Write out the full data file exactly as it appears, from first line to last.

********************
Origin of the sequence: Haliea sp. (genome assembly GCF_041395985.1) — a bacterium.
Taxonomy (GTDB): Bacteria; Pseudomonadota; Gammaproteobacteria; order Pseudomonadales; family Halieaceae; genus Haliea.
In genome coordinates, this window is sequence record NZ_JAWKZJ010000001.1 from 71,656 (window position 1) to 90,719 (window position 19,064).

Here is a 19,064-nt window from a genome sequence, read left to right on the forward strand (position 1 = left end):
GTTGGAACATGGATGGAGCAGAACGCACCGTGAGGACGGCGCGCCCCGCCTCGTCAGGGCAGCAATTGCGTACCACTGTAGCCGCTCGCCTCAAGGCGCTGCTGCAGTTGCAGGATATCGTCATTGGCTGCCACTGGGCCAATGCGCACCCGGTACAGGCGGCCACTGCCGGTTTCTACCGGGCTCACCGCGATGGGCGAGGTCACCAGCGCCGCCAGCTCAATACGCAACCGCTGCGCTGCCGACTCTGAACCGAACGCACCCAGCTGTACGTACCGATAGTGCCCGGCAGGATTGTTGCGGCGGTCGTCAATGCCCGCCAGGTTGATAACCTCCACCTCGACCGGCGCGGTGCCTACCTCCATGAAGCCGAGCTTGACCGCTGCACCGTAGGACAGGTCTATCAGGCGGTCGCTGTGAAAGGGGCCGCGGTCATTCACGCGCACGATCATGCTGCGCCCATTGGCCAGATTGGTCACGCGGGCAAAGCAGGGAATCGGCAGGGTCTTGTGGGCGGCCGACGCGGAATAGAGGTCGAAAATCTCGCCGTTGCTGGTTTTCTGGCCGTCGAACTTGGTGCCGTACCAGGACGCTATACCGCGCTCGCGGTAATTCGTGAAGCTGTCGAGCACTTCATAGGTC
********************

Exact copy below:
Origin of the sequence: Haliea sp. (genome assembly GCF_041395985.1) — a bacterium.
Taxonomy (GTDB): Bacteria; Pseudomonadota; Gammaproteobacteria; order Pseudomonadales; family Halieaceae; genus Haliea.
In genome coordinates, this window is sequence record NZ_JAWKZJ010000001.1 from 71,656 (window position 1) to 90,719 (window position 19,064).

Here is a 19,064-nt window from a genome sequence, read left to right on the forward strand (position 1 = left end):
GTTGGAACATGGATGGAGCAGAACGCACCGTGAGGACGGCGCGCCCCGCCTCGTCAGGGCAGCAATTGCGTACCACTGTAGCCGCTCGCCTCAAGGCGCTGCTGCAGTTGCAGGATATCGTCATTGGCTGCCACTGGGCCAATGCGCACCCGGTACAGGCGGCCACTGCCGGTTTCTACCGGGCTCACCGCGATGGGCGAGGTCACCAGCGCCGCCAGCTCAATACGCAACCGCTGCGCTGCCGACTCTGAACCGAACGCACCCAGCTGTACGTACCGATAGTGCCCGGCAGGATTGTTGCGGCGGTCGTCAATGCCCGCCAGGTTGATAACCTCCACCTCGACCGGCGCGGTGCCTACCTCCATGAAGCCGAGCTTGACCGCTGCACCGTAGGACAGGTCTATCAGGCGGTCGCTGTGAAAGGGGCCGCGGTCATTCACGCGCACGATCATGCTGCGCCCATTGGCCAGATTGGTCACGCGGGCAAAGCAGGGAATCGGCAGGGTCTTGTGGGCGGCCGACGCGGAATAGAGGTCGAAAATCTCGCCGTTGCTGGTTTTCTGGCCGTCGAACTTGGTGCCGTACCAGGACGCTATACCGCGCTCGCGGTAATTCGTGAAGCTGTCGAGCACTTCATAGGTC